Erin realized that alcohol was present pretty much whenever she was socializing. “Parties, dates, going to shows, hanging out one-on-one, at home with my roommate and sometimes when I was alone,” she says. She’d done sober months in the past, but that had always led to her cutting back on socializing instead of cutting back on alcohol. Now, she just skips the stuff she would have only gone to for the drinking or because the idea of a few drinks made it more palatable. “If I can’t enjoy something sober,” she says, “why would I try to enjoy it drunk?”

St-Pierre, who stopped drinking during those murky mid-pandemic days, had professional concerns. “I was scared to start DJing again,” she says. Big crowds stress her out, and her first few gigs back were, well, pretty big. It was hard—but then she saw a video of herself at the DJ booth, drink-free. “I was like: ‘Oh, shit! I’m cute.’ I was so happy and energized, and it showed.”


What really kept her alcohol-free was how good she felt three months in. She realized she’d been suffering from stomach pains that she’d just never really noticed because the discomfort was always there—and then it wasn’t. “I’m not even the same person anymore,” she says, adding that that’s also down to a bunch of habits she picked up during the pandemic, like baking, cooking and walking—a lot. She clocks over 150 kilometres per month, and her record is 235. (For the mathletes out there, that’s between five and 7.6 kilometres per day.) “But if I hadn’t stopped drinking, I probably never would have started walking.” When Margaret quit booze—she went cold turkey in October 2019—she hit the bricks too. She walks 10 kilometres a day. “I also started cooking more and travelling more,” she says. “All the things I love I do more now.”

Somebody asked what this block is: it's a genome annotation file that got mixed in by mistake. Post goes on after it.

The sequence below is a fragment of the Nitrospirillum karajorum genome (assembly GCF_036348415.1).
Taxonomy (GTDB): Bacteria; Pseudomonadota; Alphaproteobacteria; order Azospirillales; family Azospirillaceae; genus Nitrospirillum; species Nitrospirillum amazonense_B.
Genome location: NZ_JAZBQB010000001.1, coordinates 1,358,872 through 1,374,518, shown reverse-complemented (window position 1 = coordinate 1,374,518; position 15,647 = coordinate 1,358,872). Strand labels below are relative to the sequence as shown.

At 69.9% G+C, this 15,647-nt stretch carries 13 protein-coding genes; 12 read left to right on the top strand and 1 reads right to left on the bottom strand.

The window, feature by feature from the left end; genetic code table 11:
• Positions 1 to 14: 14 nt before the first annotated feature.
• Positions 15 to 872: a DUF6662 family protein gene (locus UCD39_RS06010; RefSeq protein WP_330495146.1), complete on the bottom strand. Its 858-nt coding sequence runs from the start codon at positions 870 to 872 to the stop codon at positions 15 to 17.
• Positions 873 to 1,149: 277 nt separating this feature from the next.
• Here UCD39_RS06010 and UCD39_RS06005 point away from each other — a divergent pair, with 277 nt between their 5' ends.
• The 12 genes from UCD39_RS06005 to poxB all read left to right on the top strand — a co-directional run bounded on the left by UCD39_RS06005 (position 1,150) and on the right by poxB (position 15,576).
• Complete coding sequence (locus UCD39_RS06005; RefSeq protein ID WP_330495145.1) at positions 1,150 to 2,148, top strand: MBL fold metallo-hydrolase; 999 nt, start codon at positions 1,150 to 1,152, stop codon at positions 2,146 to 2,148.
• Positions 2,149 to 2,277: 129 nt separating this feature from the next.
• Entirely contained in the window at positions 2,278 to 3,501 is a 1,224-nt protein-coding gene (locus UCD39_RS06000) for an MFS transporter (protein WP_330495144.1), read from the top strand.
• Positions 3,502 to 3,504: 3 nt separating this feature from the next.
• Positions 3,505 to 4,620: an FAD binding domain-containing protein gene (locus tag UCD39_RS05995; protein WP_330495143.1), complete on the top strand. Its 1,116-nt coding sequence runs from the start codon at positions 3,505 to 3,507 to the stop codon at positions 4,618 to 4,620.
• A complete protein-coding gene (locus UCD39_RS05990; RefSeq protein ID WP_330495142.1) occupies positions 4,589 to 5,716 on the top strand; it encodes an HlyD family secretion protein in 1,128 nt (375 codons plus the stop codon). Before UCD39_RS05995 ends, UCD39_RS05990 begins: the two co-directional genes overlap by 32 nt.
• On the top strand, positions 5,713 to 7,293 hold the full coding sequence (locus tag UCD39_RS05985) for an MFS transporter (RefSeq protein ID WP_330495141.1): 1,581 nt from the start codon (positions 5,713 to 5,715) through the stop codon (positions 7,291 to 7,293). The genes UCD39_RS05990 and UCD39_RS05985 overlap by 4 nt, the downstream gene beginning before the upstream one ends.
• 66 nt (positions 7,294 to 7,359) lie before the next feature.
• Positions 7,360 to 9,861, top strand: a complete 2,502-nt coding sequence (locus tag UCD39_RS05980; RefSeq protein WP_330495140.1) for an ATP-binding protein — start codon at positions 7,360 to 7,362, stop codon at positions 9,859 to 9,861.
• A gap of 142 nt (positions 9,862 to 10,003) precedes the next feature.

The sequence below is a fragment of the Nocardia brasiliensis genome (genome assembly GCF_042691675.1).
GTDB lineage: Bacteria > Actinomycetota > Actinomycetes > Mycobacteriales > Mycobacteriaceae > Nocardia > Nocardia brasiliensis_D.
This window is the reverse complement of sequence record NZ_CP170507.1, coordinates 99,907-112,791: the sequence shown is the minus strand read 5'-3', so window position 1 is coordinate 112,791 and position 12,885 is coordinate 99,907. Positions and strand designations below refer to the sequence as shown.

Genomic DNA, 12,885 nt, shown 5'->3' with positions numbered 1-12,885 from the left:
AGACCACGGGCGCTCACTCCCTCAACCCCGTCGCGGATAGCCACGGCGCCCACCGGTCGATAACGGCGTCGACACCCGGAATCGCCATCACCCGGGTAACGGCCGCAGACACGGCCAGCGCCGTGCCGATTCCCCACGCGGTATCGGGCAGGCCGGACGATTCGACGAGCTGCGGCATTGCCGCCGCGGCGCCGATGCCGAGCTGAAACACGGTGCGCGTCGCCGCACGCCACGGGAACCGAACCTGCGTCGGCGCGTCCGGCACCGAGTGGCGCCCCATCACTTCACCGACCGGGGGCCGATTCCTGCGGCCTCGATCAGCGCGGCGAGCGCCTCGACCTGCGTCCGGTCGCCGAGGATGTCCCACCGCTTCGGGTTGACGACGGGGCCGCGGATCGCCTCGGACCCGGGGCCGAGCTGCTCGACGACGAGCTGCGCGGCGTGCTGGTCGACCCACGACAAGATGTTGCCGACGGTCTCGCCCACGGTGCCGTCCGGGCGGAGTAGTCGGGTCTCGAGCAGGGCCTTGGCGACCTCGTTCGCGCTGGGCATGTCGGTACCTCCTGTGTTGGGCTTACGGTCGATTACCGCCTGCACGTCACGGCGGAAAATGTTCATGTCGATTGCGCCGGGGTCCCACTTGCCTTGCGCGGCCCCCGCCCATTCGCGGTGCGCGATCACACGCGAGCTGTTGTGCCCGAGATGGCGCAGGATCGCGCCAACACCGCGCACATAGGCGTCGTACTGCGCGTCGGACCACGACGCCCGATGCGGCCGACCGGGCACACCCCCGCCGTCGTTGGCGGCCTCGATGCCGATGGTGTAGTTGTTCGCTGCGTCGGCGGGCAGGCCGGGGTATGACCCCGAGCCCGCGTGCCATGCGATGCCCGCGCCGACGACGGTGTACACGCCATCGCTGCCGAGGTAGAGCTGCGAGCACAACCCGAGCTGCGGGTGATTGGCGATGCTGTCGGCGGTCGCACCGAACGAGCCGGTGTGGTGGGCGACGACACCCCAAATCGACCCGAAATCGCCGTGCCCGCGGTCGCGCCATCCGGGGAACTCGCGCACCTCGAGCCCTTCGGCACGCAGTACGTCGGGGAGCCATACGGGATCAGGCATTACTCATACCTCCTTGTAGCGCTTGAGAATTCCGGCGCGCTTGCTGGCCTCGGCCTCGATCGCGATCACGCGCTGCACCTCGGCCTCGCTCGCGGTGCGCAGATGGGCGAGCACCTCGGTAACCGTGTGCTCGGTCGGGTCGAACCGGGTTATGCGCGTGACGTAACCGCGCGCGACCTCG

To help kick off her alcohol-free lifestyle, Erin started consuming sober content. She followed sober TikTokers (“Hope Woodard, Apéro à Zéro and A Sober Girl’s Guide are the least annoying ones,” she says) and read Quit Like a Woman, Holly Whitaker’s female-focused look at drinking culture and sobriety. “I was exposing myself to sober people and events to normalize it in my life.”

For St-Pierre, the fact that not drinking isn’t totally mainstream yet is, she admits, a little bit of the appeal. She makes no secret about knowing—and enjoying—the fact that she’s ahead of the trend on this. “I can’t believe I’m saying this, but all the cool people I know are really into not drinking or are drinking a lot less,” she says. The wide choice of alcohol-free beverages with great packaging doesn’t hurt either. “I like buying stuff, so I started treating myself to cute bottles of non-alcoholic drinks.” A favourite is a kombucha made with Chardonnay grapes.

If you drink and it makes you happy, cool. But be honest with yourself: Don’t you feel anxious the next day?

She’s not here to proselytize, though. “If you drink and it makes you happy, cool,” says St-Pierre. “But be honest with yourself: Don’t you feel anxious the next day?” The “hangxiety”—the alcohol-induced unease that often follows a night of drinking—was a factor for Erin too. “That was a much bigger motivator than the physical effects of drinking,” she says. For Margaret, her self-esteem would take a hit. “It just didn’t make me feel good about myself.”

Personally, I don’t want to cut out all alcohol—good wine and cocktails still make me happy. But breaking up with hangovers? That sounds good. So I’m aiming to be more mindful about drinking and my internal on-off switch. It will be less about what I can’t have and more about what I actually want at that moment. And who knows? That could very well lead to going booze-free. Heck—all the cool kids are doing it.